Its research, however, found that 30 out of 202 AGMs held between March and August did not enable any shareholder engagement through Q&As before or during the AGM.

The FRC recommended splitting the traditional AGM into two events, with the first being for presentations, Q&A and consideration of matters in the annual report.

Now that Lloyds and NatWest have adopted this approach, the onus is on their shareholders to ensure they take the opportunity by engaging with the company's boards on 13 May and 21 April respectively and then getting their proxy votes in ahead of the AGMs a week later.

Investors can prepare by reading the annual reports, which in the case of Lloyds has been on its website since 12 March. It contains details of the remuneration package for outgoing CEO Antonio Horta-Osorio and the arrangements for new boss Charlie Nunn, who joins in August.  

The other AGM dates announced in recent days by FTSE 100 companies are Aviva (LSE:AV.) (6 May), Admiral (LSE:ADM) (30 April), Pearson (LSE:PSON) (30 April), HSBC (LSE:HSBA) (28 May) and Unilever (LSE:ULVR)(5 May). In the FTSE 250, those announced this week include ITV (LSE:ITV) (29 April), Travis Perkins (LSE:TPK) (27 April), Plus500 (LSE:PLUS) (4 May)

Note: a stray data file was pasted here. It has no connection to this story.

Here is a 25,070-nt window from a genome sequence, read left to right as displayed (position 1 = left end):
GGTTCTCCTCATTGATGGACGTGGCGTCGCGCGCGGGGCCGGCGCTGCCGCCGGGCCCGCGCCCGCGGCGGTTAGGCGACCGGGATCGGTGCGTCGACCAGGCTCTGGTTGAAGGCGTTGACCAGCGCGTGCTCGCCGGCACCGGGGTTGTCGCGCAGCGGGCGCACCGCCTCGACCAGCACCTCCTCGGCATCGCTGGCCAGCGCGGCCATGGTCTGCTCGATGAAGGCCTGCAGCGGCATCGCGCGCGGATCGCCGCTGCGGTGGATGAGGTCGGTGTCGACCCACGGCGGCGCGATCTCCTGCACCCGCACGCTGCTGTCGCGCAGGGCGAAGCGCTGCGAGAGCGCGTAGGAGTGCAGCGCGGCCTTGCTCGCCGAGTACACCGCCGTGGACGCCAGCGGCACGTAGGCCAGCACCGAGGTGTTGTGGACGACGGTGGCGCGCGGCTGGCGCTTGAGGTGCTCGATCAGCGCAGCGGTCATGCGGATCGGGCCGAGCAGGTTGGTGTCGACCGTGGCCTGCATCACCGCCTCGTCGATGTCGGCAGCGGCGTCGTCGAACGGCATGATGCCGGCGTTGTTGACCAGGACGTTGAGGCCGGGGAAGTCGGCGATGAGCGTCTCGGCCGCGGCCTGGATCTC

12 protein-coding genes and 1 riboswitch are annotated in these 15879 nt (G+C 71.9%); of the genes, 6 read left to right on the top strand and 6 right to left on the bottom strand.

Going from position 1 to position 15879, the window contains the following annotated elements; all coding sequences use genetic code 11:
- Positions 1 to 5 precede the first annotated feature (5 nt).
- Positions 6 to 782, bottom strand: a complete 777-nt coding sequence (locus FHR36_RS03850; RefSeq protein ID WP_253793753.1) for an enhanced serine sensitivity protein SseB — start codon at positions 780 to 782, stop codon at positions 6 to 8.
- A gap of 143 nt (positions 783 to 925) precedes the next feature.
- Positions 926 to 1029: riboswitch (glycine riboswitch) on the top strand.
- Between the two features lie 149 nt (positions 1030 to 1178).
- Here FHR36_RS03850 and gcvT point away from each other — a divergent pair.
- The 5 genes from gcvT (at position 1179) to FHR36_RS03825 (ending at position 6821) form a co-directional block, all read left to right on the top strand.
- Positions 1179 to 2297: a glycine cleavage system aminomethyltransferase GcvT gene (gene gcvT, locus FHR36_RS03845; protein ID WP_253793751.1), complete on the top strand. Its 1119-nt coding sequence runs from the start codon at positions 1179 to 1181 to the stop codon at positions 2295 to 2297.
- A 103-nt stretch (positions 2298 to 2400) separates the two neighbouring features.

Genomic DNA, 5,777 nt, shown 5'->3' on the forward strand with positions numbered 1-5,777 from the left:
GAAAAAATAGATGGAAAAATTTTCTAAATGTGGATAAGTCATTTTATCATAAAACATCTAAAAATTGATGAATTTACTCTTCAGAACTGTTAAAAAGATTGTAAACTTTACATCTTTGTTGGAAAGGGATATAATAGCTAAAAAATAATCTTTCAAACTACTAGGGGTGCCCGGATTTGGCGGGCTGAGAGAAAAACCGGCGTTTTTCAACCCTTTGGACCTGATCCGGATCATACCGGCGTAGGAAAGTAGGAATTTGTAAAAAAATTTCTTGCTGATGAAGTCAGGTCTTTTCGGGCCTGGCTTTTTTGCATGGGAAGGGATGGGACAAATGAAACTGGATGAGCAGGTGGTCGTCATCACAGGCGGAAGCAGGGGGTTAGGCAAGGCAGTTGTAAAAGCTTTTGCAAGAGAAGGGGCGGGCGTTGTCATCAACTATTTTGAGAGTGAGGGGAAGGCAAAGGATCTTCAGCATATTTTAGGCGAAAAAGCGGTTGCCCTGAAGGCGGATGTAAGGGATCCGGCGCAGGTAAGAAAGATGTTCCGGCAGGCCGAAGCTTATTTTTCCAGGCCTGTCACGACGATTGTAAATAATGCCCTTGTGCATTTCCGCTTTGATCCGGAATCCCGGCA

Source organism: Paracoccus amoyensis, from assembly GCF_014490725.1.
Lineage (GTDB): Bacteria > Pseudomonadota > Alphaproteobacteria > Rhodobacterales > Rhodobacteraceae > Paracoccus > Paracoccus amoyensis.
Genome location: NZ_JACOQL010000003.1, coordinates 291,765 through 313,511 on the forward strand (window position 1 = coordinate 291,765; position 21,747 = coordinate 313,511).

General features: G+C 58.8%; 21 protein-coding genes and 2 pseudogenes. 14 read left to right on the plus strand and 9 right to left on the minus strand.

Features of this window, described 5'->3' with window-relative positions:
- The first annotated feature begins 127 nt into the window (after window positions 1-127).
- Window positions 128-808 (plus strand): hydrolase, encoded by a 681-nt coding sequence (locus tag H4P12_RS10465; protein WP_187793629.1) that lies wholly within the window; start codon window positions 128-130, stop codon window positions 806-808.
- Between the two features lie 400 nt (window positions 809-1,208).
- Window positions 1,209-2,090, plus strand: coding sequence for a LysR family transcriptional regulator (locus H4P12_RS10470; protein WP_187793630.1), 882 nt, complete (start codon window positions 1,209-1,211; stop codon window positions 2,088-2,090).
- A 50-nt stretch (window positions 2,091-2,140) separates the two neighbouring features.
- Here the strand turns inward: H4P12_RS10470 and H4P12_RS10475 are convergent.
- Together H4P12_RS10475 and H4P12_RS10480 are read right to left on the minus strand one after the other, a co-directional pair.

BP annual report

Oil giant BP (LSE:BP.) has still to reveal its AGM date, but did publish its annual report this week.

It revealed that chief executive Bernard Looney and other executives received no bonuses for 2020 — a year in which the FTSE 100 index company slumped to its first loss in a decade and halved its dividend.

Looney, who took charge in February last year, was paid a basic salary of £1.3 million but, in light of the pandemic, chose to give 20% of his pay to charities dealing with mental health.

Performance shares relating to the 2018-20 period accounted for the rest of his total remuneration of £1.7 million, with Looney achieving 32.5% of his target compared with an average over the previous six cycles of 66%. The report said no alterations to performance measures or targets were made due to the pandemic. 

Looney's predecessor Bob Dudley received remuneration of $13.23 million in 2019, part of $124 million received in total since 2011. His best year was $19.4 million in 2015.